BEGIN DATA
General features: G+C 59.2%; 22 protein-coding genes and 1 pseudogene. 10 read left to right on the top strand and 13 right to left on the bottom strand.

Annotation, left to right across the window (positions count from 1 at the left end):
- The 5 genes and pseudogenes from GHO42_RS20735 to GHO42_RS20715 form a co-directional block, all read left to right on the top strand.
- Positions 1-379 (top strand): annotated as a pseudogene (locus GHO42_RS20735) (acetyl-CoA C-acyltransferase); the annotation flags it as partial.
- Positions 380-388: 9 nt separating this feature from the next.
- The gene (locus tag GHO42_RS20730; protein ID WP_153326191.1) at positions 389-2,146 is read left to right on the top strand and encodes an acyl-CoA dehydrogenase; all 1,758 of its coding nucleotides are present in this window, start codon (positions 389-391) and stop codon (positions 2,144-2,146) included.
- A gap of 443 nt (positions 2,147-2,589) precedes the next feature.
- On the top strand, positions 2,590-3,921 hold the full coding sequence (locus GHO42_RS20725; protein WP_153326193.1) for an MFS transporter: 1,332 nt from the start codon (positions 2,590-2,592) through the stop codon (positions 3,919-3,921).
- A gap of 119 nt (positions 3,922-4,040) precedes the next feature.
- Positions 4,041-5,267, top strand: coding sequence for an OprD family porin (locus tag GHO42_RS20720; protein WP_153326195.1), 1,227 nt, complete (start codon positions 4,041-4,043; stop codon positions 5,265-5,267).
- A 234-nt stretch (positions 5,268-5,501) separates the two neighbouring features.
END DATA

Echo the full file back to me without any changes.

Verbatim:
General features: G+C 59.2%; 22 protein-coding genes and 1 pseudogene. 10 read left to right on the top strand and 13 right to left on the bottom strand.

Annotation, left to right across the window (positions count from 1 at the left end):
- The 5 genes and pseudogenes from GHO42_RS20735 to GHO42_RS20715 form a co-directional block, all read left to right on the top strand.
- Positions 1-379 (top strand): annotated as a pseudogene (locus GHO42_RS20735) (acetyl-CoA C-acyltransferase); the annotation flags it as partial.
- Positions 380-388: 9 nt separating this feature from the next.
- The gene (locus tag GHO42_RS20730; protein ID WP_153326191.1) at positions 389-2,146 is read left to right on the top strand and encodes an acyl-CoA dehydrogenase; all 1,758 of its coding nucleotides are present in this window, start codon (positions 389-391) and stop codon (positions 2,144-2,146) included.
- A gap of 443 nt (positions 2,147-2,589) precedes the next feature.
- On the top strand, positions 2,590-3,921 hold the full coding sequence (locus GHO42_RS20725; protein WP_153326193.1) for an MFS transporter: 1,332 nt from the start codon (positions 2,590-2,592) through the stop codon (positions 3,919-3,921).
- A gap of 119 nt (positions 3,922-4,040) precedes the next feature.
- Positions 4,041-5,267, top strand: coding sequence for an OprD family porin (locus tag GHO42_RS20720; protein WP_153326195.1), 1,227 nt, complete (start codon positions 4,041-4,043; stop codon positions 5,265-5,267).
- A 234-nt stretch (positions 5,268-5,501) separates the two neighbouring features.